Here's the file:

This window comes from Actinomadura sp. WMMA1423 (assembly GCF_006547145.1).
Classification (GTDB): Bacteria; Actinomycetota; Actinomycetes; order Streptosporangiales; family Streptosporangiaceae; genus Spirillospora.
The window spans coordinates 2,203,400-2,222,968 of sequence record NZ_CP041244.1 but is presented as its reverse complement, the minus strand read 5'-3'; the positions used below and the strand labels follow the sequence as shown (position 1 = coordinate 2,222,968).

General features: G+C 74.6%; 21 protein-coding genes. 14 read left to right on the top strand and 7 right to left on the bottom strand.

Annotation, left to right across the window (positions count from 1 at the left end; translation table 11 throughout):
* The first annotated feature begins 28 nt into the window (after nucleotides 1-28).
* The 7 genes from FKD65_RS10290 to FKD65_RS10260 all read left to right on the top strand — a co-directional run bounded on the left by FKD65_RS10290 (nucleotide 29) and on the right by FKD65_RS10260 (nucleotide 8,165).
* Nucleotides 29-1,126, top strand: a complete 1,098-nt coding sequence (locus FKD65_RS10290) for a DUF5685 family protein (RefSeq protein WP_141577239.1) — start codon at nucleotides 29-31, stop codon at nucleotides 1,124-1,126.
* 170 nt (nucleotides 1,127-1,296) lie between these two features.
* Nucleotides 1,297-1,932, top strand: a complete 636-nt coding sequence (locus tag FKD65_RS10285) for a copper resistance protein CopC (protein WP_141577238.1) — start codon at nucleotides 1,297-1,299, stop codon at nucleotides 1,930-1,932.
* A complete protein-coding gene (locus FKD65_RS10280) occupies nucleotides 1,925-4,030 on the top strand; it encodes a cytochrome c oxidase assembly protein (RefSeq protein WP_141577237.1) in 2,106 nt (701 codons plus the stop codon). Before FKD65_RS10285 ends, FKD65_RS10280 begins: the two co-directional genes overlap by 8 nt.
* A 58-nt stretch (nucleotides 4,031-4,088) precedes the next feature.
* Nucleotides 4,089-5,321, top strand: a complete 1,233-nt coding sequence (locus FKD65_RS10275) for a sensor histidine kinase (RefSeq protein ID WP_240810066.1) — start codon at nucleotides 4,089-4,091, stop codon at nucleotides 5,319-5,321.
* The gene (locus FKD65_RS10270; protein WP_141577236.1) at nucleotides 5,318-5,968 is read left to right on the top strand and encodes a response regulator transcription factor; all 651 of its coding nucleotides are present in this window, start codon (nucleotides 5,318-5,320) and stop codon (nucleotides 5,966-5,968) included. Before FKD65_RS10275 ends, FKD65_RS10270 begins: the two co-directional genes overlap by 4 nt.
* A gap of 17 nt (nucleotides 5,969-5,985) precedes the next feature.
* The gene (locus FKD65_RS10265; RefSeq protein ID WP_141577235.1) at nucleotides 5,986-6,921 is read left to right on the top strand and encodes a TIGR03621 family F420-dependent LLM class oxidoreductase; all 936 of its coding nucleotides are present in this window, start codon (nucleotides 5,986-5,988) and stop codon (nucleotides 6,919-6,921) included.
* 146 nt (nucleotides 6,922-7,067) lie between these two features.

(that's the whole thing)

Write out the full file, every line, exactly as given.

This window comes from Actinomadura sp. WMMA1423 (assembly GCF_006547145.1).
Classification (GTDB): Bacteria; Actinomycetota; Actinomycetes; order Streptosporangiales; family Streptosporangiaceae; genus Spirillospora.
The window spans coordinates 2,203,400-2,222,968 of sequence record NZ_CP041244.1 but is presented as its reverse complement, the minus strand read 5'-3'; the positions used below and the strand labels follow the sequence as shown (position 1 = coordinate 2,222,968).

General features: G+C 74.6%; 21 protein-coding genes. 14 read left to right on the top strand and 7 right to left on the bottom strand.

Annotation, left to right across the window (positions count from 1 at the left end; translation table 11 throughout):
* The first annotated feature begins 28 nt into the window (after nucleotides 1-28).
* The 7 genes from FKD65_RS10290 to FKD65_RS10260 all read left to right on the top strand — a co-directional run bounded on the left by FKD65_RS10290 (nucleotide 29) and on the right by FKD65_RS10260 (nucleotide 8,165).
* Nucleotides 29-1,126, top strand: a complete 1,098-nt coding sequence (locus FKD65_RS10290) for a DUF5685 family protein (RefSeq protein WP_141577239.1) — start codon at nucleotides 29-31, stop codon at nucleotides 1,124-1,126.
* 170 nt (nucleotides 1,127-1,296) lie between these two features.
* Nucleotides 1,297-1,932, top strand: a complete 636-nt coding sequence (locus tag FKD65_RS10285) for a copper resistance protein CopC (protein WP_141577238.1) — start codon at nucleotides 1,297-1,299, stop codon at nucleotides 1,930-1,932.
* A complete protein-coding gene (locus FKD65_RS10280) occupies nucleotides 1,925-4,030 on the top strand; it encodes a cytochrome c oxidase assembly protein (RefSeq protein WP_141577237.1) in 2,106 nt (701 codons plus the stop codon). Before FKD65_RS10285 ends, FKD65_RS10280 begins: the two co-directional genes overlap by 8 nt.
* A 58-nt stretch (nucleotides 4,031-4,088) precedes the next feature.
* Nucleotides 4,089-5,321, top strand: a complete 1,233-nt coding sequence (locus FKD65_RS10275) for a sensor histidine kinase (RefSeq protein ID WP_240810066.1) — start codon at nucleotides 4,089-4,091, stop codon at nucleotides 5,319-5,321.
* The gene (locus FKD65_RS10270; protein WP_141577236.1) at nucleotides 5,318-5,968 is read left to right on the top strand and encodes a response regulator transcription factor; all 651 of its coding nucleotides are present in this window, start codon (nucleotides 5,318-5,320) and stop codon (nucleotides 5,966-5,968) included. Before FKD65_RS10275 ends, FKD65_RS10270 begins: the two co-directional genes overlap by 4 nt.
* A gap of 17 nt (nucleotides 5,969-5,985) precedes the next feature.
* The gene (locus FKD65_RS10265; RefSeq protein ID WP_141577235.1) at nucleotides 5,986-6,921 is read left to right on the top strand and encodes a TIGR03621 family F420-dependent LLM class oxidoreductase; all 936 of its coding nucleotides are present in this window, start codon (nucleotides 5,986-5,988) and stop codon (nucleotides 6,919-6,921) included.
* 146 nt (nucleotides 6,922-7,067) lie between these two features.